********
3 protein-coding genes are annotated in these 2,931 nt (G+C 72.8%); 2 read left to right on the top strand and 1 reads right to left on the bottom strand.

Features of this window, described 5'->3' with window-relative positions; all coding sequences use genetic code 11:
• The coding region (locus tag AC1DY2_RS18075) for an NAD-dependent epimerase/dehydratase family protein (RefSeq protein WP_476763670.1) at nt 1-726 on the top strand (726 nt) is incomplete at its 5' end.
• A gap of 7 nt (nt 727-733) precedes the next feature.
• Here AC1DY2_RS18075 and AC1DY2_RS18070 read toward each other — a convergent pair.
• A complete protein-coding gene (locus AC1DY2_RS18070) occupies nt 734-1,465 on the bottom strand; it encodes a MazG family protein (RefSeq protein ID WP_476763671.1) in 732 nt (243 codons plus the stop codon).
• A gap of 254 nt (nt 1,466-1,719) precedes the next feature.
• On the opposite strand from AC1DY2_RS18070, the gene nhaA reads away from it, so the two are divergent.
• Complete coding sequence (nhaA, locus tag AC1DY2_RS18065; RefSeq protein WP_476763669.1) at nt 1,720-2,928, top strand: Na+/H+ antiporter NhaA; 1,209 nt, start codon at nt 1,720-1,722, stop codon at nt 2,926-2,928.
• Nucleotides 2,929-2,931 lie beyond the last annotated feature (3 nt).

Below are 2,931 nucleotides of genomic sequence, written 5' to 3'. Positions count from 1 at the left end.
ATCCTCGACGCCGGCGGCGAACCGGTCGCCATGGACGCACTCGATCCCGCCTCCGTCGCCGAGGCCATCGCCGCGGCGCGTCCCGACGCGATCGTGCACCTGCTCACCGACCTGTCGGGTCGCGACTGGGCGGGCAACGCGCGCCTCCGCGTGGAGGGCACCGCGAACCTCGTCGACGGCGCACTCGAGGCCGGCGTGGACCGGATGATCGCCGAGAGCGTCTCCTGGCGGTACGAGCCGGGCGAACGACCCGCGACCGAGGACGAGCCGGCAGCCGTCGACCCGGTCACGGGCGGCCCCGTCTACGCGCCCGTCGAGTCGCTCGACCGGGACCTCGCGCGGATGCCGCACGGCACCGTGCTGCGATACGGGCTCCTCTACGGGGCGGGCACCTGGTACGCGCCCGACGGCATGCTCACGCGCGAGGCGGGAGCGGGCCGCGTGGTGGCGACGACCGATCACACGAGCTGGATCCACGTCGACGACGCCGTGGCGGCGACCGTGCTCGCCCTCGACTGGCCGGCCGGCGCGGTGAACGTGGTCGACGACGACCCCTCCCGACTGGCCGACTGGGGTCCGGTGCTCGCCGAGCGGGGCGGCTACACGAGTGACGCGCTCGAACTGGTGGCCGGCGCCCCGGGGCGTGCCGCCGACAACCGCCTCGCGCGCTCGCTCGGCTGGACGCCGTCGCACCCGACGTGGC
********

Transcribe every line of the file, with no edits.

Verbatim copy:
3 protein-coding genes are annotated in these 2,931 nt (G+C 72.8%); 2 read left to right on the top strand and 1 reads right to left on the bottom strand.

Features of this window, described 5'->3' with window-relative positions; all coding sequences use genetic code 11:
• The coding region (locus tag AC1DY2_RS18075) for an NAD-dependent epimerase/dehydratase family protein (RefSeq protein WP_476763670.1) at nt 1-726 on the top strand (726 nt) is incomplete at its 5' end.
• A gap of 7 nt (nt 727-733) precedes the next feature.
• Here AC1DY2_RS18075 and AC1DY2_RS18070 read toward each other — a convergent pair.
• A complete protein-coding gene (locus AC1DY2_RS18070) occupies nt 734-1,465 on the bottom strand; it encodes a MazG family protein (RefSeq protein ID WP_476763671.1) in 732 nt (243 codons plus the stop codon).
• A gap of 254 nt (nt 1,466-1,719) precedes the next feature.
• On the opposite strand from AC1DY2_RS18070, the gene nhaA reads away from it, so the two are divergent.
• Complete coding sequence (nhaA, locus tag AC1DY2_RS18065; RefSeq protein WP_476763669.1) at nt 1,720-2,928, top strand: Na+/H+ antiporter NhaA; 1,209 nt, start codon at nt 1,720-1,722, stop codon at nt 2,926-2,928.
• Nucleotides 2,929-2,931 lie beyond the last annotated feature (3 nt).

Below are 2,931 nucleotides of genomic sequence, written 5' to 3'. Positions count from 1 at the left end.
ATCCTCGACGCCGGCGGCGAACCGGTCGCCATGGACGCACTCGATCCCGCCTCCGTCGCCGAGGCCATCGCCGCGGCGCGTCCCGACGCGATCGTGCACCTGCTCACCGACCTGTCGGGTCGCGACTGGGCGGGCAACGCGCGCCTCCGCGTGGAGGGCACCGCGAACCTCGTCGACGGCGCACTCGAGGCCGGCGTGGACCGGATGATCGCCGAGAGCGTCTCCTGGCGGTACGAGCCGGGCGAACGACCCGCGACCGAGGACGAGCCGGCAGCCGTCGACCCGGTCACGGGCGGCCCCGTCTACGCGCCCGTCGAGTCGCTCGACCGGGACCTCGCGCGGATGCCGCACGGCACCGTGCTGCGATACGGGCTCCTCTACGGGGCGGGCACCTGGTACGCGCCCGACGGCATGCTCACGCGCGAGGCGGGAGCGGGCCGCGTGGTGGCGACGACCGATCACACGAGCTGGATCCACGTCGACGACGCCGTGGCGGCGACCGTGCTCGCCCTCGACTGGCCGGCCGGCGCGGTGAACGTGGTCGACGACGACCCCTCCCGACTGGCCGACTGGGGTCCGGTGCTCGCCGAGCGGGGCGGCTACACGAGTGACGCGCTCGAACTGGTGGCCGGCGCCCCGGGGCGTGCCGCCGACAACCGCCTCGCGCGCTCGCTCGGCTGGACGCCGTCGCACCCGACGTGGC